London's Pulse: Medical Officer of Health reports 1848-1972

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Bermondsey 1914

Report on the sanitary condition of the Borough of Bermondsey for the year 1914

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"4. See that all back yards are properly paved and regularly
swept so that no dirt will be about.
"5. All manure should be sprinkled with carbolic or some
other disinfectant and removed daily.
"6. Fly papers and traps are very useful but it is much more
important not to leave food and other materials about that they
can feed and breed on.
"7. Sugar, treacle and jams should not be left lying about
"8. Milk vessels should be carefully covered with a damp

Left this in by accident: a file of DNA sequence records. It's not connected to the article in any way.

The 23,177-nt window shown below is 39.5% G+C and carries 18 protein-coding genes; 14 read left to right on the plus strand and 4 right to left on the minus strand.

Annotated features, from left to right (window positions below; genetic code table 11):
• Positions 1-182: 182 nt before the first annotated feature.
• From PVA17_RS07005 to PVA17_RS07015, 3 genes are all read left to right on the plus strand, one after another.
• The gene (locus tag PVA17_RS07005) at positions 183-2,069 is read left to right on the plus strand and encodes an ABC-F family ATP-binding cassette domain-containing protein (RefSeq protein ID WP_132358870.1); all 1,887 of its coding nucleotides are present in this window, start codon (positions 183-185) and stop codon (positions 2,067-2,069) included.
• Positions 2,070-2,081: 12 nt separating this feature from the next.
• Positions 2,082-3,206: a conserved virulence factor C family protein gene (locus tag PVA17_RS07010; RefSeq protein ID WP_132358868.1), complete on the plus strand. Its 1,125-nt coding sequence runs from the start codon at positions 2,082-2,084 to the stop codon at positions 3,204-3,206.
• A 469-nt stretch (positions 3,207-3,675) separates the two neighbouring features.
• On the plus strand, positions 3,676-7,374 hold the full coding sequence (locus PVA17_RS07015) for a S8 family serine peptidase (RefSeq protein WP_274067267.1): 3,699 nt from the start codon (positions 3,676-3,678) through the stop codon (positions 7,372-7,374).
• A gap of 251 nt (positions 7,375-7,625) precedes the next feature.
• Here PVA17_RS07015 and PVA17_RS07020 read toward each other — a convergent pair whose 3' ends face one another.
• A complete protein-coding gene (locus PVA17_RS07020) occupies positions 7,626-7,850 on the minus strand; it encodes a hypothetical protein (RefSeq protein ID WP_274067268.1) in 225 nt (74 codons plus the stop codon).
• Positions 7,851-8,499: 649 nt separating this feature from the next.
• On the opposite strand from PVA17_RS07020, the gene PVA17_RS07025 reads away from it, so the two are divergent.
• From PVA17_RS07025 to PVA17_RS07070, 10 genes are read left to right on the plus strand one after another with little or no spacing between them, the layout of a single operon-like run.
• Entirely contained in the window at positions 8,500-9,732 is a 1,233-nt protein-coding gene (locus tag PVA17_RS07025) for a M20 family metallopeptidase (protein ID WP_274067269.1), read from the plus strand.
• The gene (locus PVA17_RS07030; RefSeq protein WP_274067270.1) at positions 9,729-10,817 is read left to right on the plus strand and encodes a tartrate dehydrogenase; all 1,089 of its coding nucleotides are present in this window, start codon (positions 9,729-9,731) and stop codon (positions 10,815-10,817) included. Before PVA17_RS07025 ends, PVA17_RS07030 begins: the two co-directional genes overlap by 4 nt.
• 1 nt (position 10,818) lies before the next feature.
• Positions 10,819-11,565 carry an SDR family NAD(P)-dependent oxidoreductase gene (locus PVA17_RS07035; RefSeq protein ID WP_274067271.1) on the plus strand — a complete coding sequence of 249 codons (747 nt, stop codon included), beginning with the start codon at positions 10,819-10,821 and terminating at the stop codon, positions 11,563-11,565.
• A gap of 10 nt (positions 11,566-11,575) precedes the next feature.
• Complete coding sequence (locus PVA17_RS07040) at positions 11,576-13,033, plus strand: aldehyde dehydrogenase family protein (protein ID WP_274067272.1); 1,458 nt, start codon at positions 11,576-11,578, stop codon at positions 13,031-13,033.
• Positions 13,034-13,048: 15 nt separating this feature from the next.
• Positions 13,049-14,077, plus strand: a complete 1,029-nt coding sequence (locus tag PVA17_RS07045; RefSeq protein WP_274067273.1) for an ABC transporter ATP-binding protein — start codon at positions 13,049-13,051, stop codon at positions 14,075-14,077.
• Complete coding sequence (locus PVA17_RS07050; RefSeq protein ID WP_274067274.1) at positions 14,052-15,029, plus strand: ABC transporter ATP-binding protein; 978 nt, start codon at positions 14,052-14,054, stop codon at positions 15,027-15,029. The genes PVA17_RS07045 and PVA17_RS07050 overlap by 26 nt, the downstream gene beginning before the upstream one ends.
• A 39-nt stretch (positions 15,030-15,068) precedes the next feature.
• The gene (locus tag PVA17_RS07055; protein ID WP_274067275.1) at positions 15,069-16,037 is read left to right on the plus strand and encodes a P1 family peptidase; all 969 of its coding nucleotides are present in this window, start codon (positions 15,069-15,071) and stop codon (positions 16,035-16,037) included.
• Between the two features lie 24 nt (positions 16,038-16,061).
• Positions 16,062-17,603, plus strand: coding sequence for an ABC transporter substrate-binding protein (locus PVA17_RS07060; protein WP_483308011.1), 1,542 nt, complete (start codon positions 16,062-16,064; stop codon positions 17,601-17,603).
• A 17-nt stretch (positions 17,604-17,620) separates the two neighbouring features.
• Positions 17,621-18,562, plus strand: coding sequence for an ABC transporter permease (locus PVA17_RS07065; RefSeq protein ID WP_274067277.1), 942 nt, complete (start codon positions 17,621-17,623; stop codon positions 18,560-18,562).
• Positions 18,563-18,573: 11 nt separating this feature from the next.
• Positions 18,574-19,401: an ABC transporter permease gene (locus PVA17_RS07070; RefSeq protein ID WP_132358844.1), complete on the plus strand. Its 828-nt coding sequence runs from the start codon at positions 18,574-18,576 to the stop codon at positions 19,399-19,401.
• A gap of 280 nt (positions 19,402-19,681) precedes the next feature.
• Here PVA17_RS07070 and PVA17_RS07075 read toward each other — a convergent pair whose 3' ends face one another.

cloth when not in use.
"9. Scrupulous cleanliness in the house, especially where food
is prepared, eaten, or stored, is most important.
"10. Scrupulous cleanliness outside in yards and outhouses is
also very important."
"The campaign which has been instituted by the Council
through the distribution of the handbills and posters is being
followed up. The inspectors have received practical instruction in
the development of flies so that they now know where to look for
their breeding places. The clergymen, doctors, and others are
being written to with a view to enlisting their sympathy and cooperation
and following the advice of Dr. E. Halford Ross, of the
Lister Institute, who has written an excellent little book on the
subject, and to whom I am indebted for many suggestions, I am
having a spot map of "fly lairs" prepared, so that those places
which breed a large number of flies will be kept under observation
with a view to systematic cleansing."

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